Why we talk about Interesting Stuff
A critical part of our transformation journey
Every week in DWP’s Business Transformation Group, somebody gives an “Interesting Stuff talk”. It’s 30 minutes, usually on a Wednesday, and it’s on any topic — work related or not. We’ve had people talk about the power of curiosity, how two way feedback is making dramatic changes, and how to make a short film. At the moment, we’re halfway through a short series celebrating Black History Month.
And to me, this is a critical part of our Department’s transformation.
When we talk about what DWP is doing to transform, it naturally focuses on the big stuff: the vision, the delivery of new projects, and how we’re building skills sustainably. It’s big stuff, and it’s important to take the time to explain it.
But for a moment, let’s talk about the little stuff. For example, why do we care so much about what our corner of DWP’s London HQ looks like? We have — without any instruction (or permission) from “the top” — colourful posters, bunting, post it notes on windows, fresh flowers, that place where you can always find cake, pictures of everyone who works here on the wall as you walk in, and whiteboards wherever people can cluster.
We care about this, but it’s not superficial. What it looks like isn’t really the thing that matters, but how it feels to work here: the environment that is created. Because of these little things, we know what our colleagues are working on simply by looking around us. Collaboration and curiosity are encouraged, just by walking around our office.
And it’s not only the environment that has an impact. Things don’t change if you just put up some bunting.
People dress smartly, but that doesn’t mean you always see suits; some people are comfortable in smart jeans. It depends on the work they have to do. We use “off catalogue” tools such as Huddle and WhatsApp. We encourage tweeting, we blog, and we hold events which build communities that don’t take account of hierarchies. And people pack out the room for half an hour each week to stop and listen to a talk about interesting stuff.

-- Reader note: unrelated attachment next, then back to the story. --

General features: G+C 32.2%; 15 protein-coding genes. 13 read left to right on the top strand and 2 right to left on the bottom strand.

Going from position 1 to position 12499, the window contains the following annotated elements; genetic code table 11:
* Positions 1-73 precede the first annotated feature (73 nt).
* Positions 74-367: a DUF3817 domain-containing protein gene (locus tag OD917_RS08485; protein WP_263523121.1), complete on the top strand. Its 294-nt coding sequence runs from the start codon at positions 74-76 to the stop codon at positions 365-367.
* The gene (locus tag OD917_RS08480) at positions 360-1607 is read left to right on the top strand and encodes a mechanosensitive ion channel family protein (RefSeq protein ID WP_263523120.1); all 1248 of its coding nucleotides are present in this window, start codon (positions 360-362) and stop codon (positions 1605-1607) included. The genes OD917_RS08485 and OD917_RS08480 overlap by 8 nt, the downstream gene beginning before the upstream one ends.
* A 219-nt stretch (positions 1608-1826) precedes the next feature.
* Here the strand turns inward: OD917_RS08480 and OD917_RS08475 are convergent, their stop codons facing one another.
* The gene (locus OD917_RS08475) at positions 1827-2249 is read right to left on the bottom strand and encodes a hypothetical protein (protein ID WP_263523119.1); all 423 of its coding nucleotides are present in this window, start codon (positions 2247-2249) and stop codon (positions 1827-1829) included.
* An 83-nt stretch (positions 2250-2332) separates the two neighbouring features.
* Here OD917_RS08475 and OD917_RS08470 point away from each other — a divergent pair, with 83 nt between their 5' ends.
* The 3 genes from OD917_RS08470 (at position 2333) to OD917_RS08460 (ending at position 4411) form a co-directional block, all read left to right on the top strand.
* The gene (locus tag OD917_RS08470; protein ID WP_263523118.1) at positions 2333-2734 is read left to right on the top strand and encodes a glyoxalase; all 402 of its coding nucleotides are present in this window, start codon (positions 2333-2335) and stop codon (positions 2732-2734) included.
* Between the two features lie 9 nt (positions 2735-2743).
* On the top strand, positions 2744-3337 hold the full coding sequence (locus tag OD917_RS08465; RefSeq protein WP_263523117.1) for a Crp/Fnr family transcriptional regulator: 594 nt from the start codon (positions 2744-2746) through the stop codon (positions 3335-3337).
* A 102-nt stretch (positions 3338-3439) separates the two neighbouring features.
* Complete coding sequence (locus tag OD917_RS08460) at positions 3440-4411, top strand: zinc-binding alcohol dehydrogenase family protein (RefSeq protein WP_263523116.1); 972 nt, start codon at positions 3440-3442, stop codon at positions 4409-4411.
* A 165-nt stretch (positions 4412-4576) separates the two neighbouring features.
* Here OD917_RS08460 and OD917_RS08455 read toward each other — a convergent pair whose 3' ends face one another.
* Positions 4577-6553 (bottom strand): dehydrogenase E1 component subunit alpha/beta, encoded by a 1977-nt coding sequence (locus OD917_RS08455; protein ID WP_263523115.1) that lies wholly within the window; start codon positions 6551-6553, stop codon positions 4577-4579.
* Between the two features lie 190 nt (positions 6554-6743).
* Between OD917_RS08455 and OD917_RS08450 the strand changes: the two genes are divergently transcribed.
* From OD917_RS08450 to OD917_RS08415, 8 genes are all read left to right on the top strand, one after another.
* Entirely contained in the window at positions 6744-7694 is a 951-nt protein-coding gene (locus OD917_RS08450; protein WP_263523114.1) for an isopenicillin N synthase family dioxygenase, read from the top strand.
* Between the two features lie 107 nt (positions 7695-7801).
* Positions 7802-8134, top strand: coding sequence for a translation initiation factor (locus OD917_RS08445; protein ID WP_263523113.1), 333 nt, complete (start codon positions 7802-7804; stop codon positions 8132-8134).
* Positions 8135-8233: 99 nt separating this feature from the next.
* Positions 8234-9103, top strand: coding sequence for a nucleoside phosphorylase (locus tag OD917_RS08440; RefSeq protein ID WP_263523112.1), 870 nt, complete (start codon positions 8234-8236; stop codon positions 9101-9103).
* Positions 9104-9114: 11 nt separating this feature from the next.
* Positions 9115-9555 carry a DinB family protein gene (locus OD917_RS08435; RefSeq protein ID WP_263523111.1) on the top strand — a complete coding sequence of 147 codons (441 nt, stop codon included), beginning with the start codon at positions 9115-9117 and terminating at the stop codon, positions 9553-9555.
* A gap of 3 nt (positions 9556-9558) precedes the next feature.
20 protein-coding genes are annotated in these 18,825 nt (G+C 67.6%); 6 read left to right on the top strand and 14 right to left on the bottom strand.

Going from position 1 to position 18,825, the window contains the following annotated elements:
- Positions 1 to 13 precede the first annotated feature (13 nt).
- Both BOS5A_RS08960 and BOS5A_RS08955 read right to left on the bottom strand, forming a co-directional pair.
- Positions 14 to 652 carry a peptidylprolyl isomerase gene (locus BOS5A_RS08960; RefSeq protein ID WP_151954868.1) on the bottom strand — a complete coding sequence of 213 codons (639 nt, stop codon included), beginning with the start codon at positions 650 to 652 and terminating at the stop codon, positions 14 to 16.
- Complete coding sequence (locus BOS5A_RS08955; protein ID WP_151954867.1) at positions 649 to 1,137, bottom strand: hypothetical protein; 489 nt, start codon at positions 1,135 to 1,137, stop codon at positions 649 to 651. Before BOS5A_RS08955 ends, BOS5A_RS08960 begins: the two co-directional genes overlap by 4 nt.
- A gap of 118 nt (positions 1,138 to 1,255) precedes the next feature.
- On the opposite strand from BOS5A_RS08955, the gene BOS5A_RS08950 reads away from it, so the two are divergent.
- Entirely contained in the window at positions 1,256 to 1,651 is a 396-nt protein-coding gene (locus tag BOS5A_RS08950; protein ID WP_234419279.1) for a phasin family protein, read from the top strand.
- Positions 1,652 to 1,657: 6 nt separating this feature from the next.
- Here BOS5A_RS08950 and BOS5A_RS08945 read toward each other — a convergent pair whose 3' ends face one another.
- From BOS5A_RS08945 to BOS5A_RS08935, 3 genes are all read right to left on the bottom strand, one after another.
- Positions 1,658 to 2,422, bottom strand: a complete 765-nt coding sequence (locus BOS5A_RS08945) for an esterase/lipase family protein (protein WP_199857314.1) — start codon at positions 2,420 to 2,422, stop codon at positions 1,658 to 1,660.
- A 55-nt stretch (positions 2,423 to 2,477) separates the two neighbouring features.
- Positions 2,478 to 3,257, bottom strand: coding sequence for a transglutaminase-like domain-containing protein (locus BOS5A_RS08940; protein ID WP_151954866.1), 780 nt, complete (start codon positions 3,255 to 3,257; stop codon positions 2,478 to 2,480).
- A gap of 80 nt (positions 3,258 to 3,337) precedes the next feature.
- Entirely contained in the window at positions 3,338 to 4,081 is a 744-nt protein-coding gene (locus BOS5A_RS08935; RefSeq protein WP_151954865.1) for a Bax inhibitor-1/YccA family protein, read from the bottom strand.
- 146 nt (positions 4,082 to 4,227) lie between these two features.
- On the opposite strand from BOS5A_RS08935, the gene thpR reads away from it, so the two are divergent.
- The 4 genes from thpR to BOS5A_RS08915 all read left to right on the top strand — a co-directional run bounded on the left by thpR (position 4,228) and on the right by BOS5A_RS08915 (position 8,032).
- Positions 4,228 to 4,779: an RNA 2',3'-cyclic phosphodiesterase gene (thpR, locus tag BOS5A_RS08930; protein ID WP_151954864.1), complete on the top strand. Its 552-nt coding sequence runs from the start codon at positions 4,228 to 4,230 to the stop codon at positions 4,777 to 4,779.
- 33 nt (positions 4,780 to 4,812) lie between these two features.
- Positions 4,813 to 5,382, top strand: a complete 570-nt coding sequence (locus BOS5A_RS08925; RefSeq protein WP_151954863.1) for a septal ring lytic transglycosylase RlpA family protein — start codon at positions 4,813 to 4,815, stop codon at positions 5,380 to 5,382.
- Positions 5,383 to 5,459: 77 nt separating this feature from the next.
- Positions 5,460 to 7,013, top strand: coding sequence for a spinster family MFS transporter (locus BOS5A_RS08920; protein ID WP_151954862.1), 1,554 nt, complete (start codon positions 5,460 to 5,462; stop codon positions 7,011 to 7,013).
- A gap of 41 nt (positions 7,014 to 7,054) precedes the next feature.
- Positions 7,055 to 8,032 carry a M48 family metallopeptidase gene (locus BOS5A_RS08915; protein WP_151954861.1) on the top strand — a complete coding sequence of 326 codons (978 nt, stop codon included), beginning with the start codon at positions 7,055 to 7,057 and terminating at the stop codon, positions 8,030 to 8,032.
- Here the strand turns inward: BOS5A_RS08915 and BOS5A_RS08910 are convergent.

Each of these on their own is a little thing. Each of them is a nice thing, but they wouldn’t be transformational by themselves.
But together little things make a difference. They roll up into Big Things and change how we work. We are more collaborative, more curious, less hierarchical, and have fun. And we deliver big stuff.
This is not how DWP normally makes changes, and it’s not how it normally builds a place to work. We can see that we have some needs that are different from the rest of the Department, and we are independently making changes to meet them. We’re leaving the age of “one size fits all” behind.
There’s no rigid plan, no published HR Strategy, no agreed pilot with criteria to judge the changes. This has evolved organically over the last two years, and it fits us well.
People can hear lots about the vision of a new culture, but seeing it in action all around them makes them believe it and adopt it. People are doing these things because they can see they are empowered to make their work and their environment their own. It’s exciting.
When we’re looking at our business transformation, is this our version of the Aggregation of Marginal Gains? Perhaps. Is it one way DWP is delivering our 2020 vision today? Definitely. It is critical to it, and that’s why we will continue to dedicate effort to all of the little things.